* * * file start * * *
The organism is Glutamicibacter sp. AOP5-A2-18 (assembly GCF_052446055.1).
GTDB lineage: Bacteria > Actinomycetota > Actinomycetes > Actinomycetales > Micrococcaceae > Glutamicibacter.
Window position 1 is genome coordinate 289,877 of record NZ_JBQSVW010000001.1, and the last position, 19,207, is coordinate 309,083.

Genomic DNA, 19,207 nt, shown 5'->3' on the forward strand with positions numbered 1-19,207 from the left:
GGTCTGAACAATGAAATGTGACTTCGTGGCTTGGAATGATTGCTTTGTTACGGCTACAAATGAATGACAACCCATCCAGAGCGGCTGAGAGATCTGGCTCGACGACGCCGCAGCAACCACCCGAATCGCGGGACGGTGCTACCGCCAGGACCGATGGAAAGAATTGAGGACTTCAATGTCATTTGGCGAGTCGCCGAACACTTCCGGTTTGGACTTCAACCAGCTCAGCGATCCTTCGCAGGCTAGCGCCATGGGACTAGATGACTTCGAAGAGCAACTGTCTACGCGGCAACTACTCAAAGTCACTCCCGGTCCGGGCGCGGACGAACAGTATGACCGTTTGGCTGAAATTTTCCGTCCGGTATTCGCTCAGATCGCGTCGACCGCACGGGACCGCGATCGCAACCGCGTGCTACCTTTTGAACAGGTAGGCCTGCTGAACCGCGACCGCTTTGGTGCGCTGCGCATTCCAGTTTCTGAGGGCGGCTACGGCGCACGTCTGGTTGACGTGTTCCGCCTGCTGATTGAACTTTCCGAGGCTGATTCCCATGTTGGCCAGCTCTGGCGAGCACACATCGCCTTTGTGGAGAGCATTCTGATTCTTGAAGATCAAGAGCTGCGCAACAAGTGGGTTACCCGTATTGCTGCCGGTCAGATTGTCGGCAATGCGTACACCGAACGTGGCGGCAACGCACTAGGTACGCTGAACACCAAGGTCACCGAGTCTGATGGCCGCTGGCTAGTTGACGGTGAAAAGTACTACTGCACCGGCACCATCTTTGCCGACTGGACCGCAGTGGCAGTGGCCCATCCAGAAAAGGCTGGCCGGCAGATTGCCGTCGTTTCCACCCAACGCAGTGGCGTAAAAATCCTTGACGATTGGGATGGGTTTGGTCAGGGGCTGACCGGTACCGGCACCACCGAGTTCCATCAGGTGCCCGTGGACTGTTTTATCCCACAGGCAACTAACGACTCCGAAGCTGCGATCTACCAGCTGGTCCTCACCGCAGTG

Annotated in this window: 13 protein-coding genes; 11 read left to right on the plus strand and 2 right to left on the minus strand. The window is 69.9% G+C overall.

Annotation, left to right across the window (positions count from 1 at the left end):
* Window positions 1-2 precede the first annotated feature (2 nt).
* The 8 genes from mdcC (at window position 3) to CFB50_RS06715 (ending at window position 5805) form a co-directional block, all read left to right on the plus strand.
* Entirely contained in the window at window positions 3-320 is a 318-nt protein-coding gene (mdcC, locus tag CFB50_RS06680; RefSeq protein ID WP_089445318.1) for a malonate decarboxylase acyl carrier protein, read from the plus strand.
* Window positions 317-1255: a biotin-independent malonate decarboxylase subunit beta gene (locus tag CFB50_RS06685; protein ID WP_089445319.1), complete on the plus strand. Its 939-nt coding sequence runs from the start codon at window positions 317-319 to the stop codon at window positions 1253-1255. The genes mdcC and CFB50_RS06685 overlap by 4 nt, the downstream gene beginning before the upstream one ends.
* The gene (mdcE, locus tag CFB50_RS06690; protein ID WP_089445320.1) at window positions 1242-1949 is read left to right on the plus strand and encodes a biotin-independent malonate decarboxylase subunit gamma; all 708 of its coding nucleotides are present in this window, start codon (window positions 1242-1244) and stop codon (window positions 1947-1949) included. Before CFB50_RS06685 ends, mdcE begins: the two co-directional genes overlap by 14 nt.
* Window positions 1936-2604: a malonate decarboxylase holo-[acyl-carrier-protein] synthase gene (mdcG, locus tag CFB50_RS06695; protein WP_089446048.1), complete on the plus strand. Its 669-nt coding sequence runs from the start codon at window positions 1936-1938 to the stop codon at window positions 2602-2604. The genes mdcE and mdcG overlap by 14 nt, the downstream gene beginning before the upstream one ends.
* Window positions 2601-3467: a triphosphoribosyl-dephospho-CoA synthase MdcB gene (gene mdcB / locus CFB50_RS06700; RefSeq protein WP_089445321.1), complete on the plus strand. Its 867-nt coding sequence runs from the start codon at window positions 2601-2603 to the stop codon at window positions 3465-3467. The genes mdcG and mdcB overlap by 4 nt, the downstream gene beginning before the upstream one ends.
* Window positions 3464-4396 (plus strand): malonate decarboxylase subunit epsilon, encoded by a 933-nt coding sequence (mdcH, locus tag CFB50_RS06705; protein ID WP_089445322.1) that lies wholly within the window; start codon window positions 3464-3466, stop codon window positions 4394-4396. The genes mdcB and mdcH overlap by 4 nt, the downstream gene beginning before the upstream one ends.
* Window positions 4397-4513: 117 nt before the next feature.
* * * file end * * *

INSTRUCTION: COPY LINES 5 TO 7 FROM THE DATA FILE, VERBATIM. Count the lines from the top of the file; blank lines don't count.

GGTCTGAACAATGAAATGTGACTTCGTGGCTTGGAATGATTGCTTTGTTACGGCTACAAATGAATGACAACCCATCCAGAGCGGCTGAGAGATCTGGCTCGACGACGCCGCAGCAACCACCCGAATCGCGGGACGGTGCTACCGCCAGGACCGATGGAAAGAATTGAGGACTTCAATGTCATTTGGCGAGTCGCCGAACACTTCCGGTTTGGACTTCAACCAGCTCAGCGATCCTTCGCAGGCTAGCGCCATGGGACTAGATGACTTCGAAGAGCAACTGTCTACGCGGCAACTACTCAAAGTCACTCCCGGTCCGGGCGCGGACGAACAGTATGACCGTTTGGCTGAAATTTTCCGTCCGGTATTCGCTCAGATCGCGTCGACCGCACGGGACCGCGATCGCAACCGCGTGCTACCTTTTGAACAGGTAGGCCTGCTGAACCGCGACCGCTTTGGTGCGCTGCGCATTCCAGTTTCTGAGGGCGGCTACGGCGCACGTCTGGTTGACGTGTTCCGCCTGCTGATTGAACTTTCCGAGGCTGATTCCCATGTTGGCCAGCTCTGGCGAGCACACATCGCCTTTGTGGAGAGCATTCTGATTCTTGAAGATCAAGAGCTGCGCAACAAGTGGGTTACCCGTATTGCTGCCGGTCAGATTGTCGGCAATGCGTACACCGAACGTGGCGGCAACGCACTAGGTACGCTGAACACCAAGGTCACCGAGTCTGATGGCCGCTGGCTAGTTGACGGTGAAAAGTACTACTGCACCGGCACCATCTTTGCCGACTGGACCGCAGTGGCAGTGGCCCATCCAGAAAAGGCTGGCCGGCAGATTGCCGTCGTTTCCACCCAACGCAGTGGCGTAAAAATCCTTGACGATTGGGATGGGTTTGGTCAGGGGCTGACCGGTACCGGCACCACCGAGTTCCATCAGGTGCCCGTGGACTGTTTTATCCCACAGGCAACTAACGACTCCGAAGCTGCGATCTACCAGCTGGTCCTCACCGCAGTG

Annotated in this window: 13 protein-coding genes; 11 read left to right on the plus strand and 2 right to left on the minus strand. The window is 69.9% G+C overall.

Annotation, left to right across the window (positions count from 1 at the left end):